Whether or not you are able to fully follow what I am getting at is almost beside the point. The point is, is that it is possible to identify a fundamental and damning flaw in The Gospel Coalition’s conception of the Gospel; such that, it calls into question, at least, the claim that what unites those present at TGC’s conference in fact is representative of the actual good news required and declared by Jesus’ life itself (Himself). If the Gospel is not ‘really’ (ontologically) for all, then how can anyone in good faith say this is the Gospel? If the Gospel does not enclose and re-orient all of creation, if the atonement and resurrection are simply subsumed by and thus predicates of natural history, then in what sense is God sovereign over creation, and then in what sense is this kind of gospel good news? (So to be clear here, I am using the same argument that classic Calvinists use by appealing to God’s sovereignty, I am just trying to reductively turn that on its head in such a way that demonstrates how TGC’s conception of the Gospel actually sublates the sovereignty of God by committing His salvation works to creation’s behest, instead of vice versa).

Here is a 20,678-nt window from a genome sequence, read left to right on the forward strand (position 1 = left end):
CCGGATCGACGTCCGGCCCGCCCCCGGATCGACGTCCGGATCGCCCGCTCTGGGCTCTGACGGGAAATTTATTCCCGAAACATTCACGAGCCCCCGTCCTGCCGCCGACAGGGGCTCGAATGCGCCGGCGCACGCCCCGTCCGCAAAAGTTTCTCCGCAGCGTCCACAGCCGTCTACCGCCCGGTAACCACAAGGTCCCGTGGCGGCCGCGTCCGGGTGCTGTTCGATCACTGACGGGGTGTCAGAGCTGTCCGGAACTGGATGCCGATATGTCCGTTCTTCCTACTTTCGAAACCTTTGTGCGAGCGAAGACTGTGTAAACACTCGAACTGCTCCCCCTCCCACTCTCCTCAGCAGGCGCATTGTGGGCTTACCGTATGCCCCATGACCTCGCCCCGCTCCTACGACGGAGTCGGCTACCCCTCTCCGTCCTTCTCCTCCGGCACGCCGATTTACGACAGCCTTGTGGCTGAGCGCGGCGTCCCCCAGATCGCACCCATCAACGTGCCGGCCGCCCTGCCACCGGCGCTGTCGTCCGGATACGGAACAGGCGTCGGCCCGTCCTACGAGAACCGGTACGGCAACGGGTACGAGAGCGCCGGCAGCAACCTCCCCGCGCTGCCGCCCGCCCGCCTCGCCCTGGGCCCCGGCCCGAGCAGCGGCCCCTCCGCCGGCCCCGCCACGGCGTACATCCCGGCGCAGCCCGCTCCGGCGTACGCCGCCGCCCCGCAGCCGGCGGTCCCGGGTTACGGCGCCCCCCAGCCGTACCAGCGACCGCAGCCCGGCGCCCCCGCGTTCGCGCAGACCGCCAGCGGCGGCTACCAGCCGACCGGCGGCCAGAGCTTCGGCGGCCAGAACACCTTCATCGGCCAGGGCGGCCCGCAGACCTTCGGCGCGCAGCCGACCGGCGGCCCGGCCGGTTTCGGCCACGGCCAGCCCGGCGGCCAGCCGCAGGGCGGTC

These are the questions that I think need to be addressed, and not pooh-poohed by The Gospel Coalition and all of those in association with it (whether by attending it, or by endorsing the general trajectory of TGC). To  try and relativize my concerns in order to marginalize the issues I have here raised, only will illustrate that this potential interlocutor is not really serious about the truth, and thus the Gospel. In other words, I am not attempting to offer a maximalist critique of TGC’s conception of the Gospel, but a minimalist one;  minimalist in the sense, that with nuance, I am suggesting (arguing) that the theology underwriting the theology of TGC does not ultimately serve the Gospel’s furtherance but distorts it; and for the above reasons.